(Reuters) - Textron Inc (TXT.N) posted a lower-than-expected quarterly profit on Thursday due to lingering problems at its industrial products unit that houses its recently acquired Arctic Cat all-terrain vehicle business, sending its shares down 11 percent.
Investors worried the maker of Cessna business jets was struggling to integrate the business after the company said it was undergoing a “painful learning experience” in its efforts to add more customers at the retail level and manage discounting.
Textron was one year behind schedule on booking gains from the Arctic Cat acquisition, Chief Executive Officer Scott Donnelly said on a conference call, while pointing to poor management of the unit.
“We went into this expecting to be able to generate accretion in year one. Obviously, that’s not going to happen,” he said.
“When you have something like that going on, it creates enough chaos that drives down the operating performance.”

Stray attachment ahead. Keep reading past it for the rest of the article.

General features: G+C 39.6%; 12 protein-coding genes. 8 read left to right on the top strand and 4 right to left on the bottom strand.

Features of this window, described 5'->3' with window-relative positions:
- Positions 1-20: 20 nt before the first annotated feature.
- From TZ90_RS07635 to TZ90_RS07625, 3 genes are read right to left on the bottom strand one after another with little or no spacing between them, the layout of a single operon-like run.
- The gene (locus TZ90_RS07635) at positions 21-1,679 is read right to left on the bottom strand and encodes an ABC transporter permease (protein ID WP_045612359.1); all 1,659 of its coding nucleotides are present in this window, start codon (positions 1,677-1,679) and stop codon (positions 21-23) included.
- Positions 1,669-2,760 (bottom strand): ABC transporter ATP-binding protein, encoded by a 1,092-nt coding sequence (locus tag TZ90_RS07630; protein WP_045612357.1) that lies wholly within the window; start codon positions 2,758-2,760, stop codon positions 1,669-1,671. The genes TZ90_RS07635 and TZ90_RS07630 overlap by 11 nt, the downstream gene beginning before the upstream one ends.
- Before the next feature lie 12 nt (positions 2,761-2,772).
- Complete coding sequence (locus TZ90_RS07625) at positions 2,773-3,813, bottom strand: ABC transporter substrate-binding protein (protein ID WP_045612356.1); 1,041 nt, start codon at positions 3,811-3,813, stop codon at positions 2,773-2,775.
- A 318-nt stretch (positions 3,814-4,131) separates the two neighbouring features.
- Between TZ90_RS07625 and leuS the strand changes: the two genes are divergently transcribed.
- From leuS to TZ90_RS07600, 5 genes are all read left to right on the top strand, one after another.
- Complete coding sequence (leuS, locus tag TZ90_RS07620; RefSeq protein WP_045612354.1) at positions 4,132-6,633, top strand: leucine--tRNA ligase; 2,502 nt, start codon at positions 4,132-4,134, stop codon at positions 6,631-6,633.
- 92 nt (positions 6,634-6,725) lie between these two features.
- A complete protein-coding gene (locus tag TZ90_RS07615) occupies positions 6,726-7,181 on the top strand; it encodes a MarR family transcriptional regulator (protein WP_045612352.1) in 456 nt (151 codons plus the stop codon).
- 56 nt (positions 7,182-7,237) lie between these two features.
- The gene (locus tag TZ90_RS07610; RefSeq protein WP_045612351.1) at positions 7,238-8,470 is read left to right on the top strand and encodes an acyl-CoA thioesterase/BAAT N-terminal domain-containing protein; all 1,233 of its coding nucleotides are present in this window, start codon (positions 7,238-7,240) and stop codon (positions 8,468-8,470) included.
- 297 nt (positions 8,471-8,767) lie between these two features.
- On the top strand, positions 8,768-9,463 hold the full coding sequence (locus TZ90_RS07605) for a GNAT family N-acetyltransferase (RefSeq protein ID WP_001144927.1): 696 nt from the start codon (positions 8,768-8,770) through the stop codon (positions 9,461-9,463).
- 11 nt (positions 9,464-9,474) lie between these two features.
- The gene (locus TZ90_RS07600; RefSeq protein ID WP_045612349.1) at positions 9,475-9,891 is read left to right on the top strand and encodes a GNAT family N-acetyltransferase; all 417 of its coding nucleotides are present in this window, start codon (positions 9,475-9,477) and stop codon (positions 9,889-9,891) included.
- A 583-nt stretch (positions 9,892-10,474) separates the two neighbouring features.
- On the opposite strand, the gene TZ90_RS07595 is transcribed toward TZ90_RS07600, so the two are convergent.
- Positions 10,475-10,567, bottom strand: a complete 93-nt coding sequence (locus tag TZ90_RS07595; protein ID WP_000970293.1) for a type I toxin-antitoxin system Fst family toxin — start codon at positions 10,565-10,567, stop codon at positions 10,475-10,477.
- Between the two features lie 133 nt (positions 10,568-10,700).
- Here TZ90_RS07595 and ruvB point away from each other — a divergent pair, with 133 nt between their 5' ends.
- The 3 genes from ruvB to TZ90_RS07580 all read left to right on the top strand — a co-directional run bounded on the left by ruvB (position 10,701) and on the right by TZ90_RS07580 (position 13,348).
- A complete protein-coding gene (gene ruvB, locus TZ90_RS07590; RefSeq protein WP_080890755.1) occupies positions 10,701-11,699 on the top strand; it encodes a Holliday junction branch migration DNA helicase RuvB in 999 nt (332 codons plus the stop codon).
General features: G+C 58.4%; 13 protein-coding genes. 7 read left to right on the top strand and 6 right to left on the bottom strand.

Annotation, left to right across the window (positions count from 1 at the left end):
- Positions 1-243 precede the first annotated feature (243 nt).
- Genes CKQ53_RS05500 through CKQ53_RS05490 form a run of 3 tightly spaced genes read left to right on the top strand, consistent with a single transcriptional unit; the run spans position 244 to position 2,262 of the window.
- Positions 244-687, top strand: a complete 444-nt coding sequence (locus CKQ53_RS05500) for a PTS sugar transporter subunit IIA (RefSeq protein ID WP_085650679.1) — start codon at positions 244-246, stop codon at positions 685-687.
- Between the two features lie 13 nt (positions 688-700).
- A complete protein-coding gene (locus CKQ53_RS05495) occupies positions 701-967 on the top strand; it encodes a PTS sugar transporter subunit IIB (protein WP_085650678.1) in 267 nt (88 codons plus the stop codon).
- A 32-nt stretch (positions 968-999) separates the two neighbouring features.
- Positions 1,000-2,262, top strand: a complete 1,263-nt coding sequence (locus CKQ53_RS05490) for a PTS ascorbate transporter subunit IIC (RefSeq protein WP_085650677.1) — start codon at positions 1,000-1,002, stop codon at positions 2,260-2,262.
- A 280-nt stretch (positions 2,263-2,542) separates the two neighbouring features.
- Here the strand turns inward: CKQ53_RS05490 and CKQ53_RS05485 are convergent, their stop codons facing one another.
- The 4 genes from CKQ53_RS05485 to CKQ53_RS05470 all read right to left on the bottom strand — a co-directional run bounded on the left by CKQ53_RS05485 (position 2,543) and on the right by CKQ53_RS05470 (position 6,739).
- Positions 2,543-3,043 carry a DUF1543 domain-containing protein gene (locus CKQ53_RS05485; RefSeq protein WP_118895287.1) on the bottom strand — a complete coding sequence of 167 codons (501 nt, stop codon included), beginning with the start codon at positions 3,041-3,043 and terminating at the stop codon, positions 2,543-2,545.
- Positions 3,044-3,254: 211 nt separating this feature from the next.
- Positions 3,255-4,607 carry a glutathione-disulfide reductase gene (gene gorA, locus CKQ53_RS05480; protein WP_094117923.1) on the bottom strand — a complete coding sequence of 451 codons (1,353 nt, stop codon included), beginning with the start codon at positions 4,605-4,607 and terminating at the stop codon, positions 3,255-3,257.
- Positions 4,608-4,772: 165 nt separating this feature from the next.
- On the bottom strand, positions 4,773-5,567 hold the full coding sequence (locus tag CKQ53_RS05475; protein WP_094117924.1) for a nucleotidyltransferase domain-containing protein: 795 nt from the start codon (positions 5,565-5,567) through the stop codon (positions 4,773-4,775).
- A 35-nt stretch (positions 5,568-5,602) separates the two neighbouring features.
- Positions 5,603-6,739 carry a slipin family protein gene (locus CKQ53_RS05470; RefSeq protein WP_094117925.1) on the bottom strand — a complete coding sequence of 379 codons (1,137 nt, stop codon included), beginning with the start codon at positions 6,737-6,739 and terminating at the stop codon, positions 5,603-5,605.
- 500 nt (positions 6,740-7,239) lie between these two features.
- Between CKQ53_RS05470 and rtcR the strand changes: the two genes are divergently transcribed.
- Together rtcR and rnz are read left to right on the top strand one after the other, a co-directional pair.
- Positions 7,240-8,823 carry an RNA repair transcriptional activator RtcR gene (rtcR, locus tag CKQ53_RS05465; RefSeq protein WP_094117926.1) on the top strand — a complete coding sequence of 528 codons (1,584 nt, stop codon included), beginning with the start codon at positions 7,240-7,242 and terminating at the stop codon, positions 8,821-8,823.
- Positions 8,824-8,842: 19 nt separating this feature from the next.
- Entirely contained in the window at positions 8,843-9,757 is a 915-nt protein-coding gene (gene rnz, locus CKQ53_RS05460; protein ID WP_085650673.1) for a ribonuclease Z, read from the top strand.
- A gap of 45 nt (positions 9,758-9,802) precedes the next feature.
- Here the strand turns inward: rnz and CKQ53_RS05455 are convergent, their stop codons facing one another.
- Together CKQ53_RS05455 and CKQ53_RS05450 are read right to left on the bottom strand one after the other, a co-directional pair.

Revenue at the aviation unit, the company’s biggest business, also fell about 2 percent, due to stagnant Cessna deliveries and a slump in turboprop sales.
But that was dwarfed by a 10.7 percent drop in sales to $930 million in the industrial products unit, pulling down overall revenue well below the average analyst estimate.
Textron said it expected to see a healthier fourth quarter for the industrial business, as the unit now has a “very good team in place” to help recover lost ground.
The company last week replaced Kevin Holleran, in charge of Arctic Cat’s parent unit, with Scott Ernest, the head of its aviation business.
Backlog in the aviation business rose to $1.8 billion in the quarter ended Sept. 29 from $1.6 billion in the prior quarter, the company said.
Business jet demand is recovering in the United States, thanks to a tax windfall handed to Corporate America by President Donald Trump in January.
“Just as Textron was poised to announce a meaningful improvement in the bizjet market, its plans get derailed by dirt buggies,” said Vertical Research Partners analyst Robert Stallard.
The company narrowed its 2018 earnings per share forecast to a range of $3.20 to $3.30, from $3.15 to $3.35.
The stock, last down 10.3 percent at $58.13, had risen about 14.5 percent this year, outperforming a 5.1 percent increase in the S&P 500 index .SPX.
Reporting by Ankit Ajmera in Bengaluru; Editing by Saumyadeb Chakrabarty and Sriraj Kalluvila